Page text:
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Maroteaux Lamy syndrome is a rare genetic metabolic disorder that is named after the French doctors who first described the condition. Some of the most common symptoms associated with Maroteaux Lamy syndrome include delayed growth, joint stiffness, and bone abnormalities. Heart disease and the presence of hernias are also common among those with this disorder. Although there is no cure for this medical condition, enzyme replacement therapy can be useful in helping to manage the illness. Any individualized questions or concerns about Maroteaux Lamy syndrome should be discussed with a doctor or other medical professional.
This condition is caused by a recessive gene, meaning that both parents must be a carrier for the gene that is responsible for Maroteaux Lamy syndrome. It is possible to be a carrier for the defective gene without actually having the condition itself. A child born to parents who both carry this defective gene has a one in four chance of developing the condition.
The symptoms of Maroteaux Lamy syndrome are all physical in nature, as intellect is not typically affected. One of the first signs that something is not quite normal is a delayed ability learning to walk. Additional tests may reveal restricted joint movement and abnormalities involving the shape of some bones, particularly those of the spine. In the more severe cases, the abdomen may protrude significantly.
Many people with Maroteaux Lamy syndrome are diagnosed at some point with a hernia, or a protrusion of part of the intestine through the abdominal wall. Surgery is typically needed to repair the hernia in order to prevent potentially life-threatening complications. Heart disease or other cardiac issues are extremely common, as the majority of those who are diagnosed with this condition will develop some form of heart malfunction, usually involving at least one defective heart valve. Surgical intervention may be needed in order to repair damage to the heart, although this method of treatment is usually delayed as much as possible due to the risks associated with heart surgery,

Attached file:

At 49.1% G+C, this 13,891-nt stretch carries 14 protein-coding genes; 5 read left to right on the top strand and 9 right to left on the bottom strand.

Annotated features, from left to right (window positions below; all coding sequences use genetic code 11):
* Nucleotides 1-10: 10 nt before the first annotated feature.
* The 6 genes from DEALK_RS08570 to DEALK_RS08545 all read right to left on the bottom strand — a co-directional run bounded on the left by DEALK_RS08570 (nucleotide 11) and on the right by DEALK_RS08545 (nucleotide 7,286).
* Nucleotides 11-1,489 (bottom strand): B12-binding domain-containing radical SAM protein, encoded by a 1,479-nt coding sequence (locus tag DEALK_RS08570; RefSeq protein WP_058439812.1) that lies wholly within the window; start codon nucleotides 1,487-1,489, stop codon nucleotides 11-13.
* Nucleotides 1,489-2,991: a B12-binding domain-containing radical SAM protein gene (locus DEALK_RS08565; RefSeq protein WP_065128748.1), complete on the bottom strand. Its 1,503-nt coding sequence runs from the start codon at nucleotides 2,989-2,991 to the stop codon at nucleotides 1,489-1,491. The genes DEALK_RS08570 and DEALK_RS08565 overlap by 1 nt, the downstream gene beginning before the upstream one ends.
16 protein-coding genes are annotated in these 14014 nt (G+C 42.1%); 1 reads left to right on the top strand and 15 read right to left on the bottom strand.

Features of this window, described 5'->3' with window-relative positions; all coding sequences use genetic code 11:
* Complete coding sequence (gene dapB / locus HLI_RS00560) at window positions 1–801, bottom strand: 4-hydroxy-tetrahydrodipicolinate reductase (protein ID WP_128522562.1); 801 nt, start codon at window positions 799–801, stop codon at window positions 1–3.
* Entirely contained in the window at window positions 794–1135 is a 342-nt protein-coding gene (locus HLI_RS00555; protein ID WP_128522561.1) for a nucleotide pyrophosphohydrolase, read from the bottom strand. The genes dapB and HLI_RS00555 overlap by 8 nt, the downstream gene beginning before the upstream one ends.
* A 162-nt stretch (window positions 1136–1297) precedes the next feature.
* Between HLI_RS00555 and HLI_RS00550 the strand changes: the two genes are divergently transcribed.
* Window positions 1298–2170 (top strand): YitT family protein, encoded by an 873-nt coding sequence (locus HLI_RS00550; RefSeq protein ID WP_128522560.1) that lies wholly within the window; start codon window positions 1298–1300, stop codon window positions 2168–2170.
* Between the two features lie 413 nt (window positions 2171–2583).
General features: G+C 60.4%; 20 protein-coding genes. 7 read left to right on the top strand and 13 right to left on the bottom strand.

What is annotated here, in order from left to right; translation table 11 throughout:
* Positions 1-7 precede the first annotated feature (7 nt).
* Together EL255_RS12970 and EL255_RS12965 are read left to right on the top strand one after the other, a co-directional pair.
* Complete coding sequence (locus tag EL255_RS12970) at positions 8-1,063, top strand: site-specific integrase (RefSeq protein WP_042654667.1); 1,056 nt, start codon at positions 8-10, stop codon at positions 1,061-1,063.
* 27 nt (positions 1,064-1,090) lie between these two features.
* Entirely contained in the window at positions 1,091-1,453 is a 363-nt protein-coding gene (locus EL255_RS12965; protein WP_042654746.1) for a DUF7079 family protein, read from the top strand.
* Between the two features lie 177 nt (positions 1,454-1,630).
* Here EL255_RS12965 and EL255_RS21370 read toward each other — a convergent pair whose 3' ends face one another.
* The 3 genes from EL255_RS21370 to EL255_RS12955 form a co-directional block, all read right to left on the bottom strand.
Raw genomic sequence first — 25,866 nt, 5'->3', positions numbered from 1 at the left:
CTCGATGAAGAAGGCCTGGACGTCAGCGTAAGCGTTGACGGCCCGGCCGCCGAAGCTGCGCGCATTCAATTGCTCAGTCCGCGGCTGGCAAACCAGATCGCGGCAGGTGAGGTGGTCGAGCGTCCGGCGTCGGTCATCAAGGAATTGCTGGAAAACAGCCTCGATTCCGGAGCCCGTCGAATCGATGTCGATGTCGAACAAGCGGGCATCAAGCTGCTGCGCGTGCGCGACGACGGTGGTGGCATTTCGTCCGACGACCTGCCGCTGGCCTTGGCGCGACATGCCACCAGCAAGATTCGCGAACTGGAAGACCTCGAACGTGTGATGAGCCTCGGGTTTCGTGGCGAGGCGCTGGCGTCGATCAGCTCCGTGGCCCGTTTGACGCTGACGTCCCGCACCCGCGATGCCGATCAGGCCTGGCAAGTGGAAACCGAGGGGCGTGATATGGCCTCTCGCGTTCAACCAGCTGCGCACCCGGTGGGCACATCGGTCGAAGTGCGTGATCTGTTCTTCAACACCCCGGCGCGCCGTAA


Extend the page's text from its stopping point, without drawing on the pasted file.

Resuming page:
There is no cure for Maroteaux Lamy syndrome, and treatment is aimed at easing specific symptoms. Potentially serious problems such as heart issues or the development of hernias usually requires surgical intervention. Supportive devices such as braces, crutches, or wheelchairs may be used in an effort to increase mobility and independence. Other symptoms are treated on an as-needed basis, making clear and frequent communication with the supervising physician very important.
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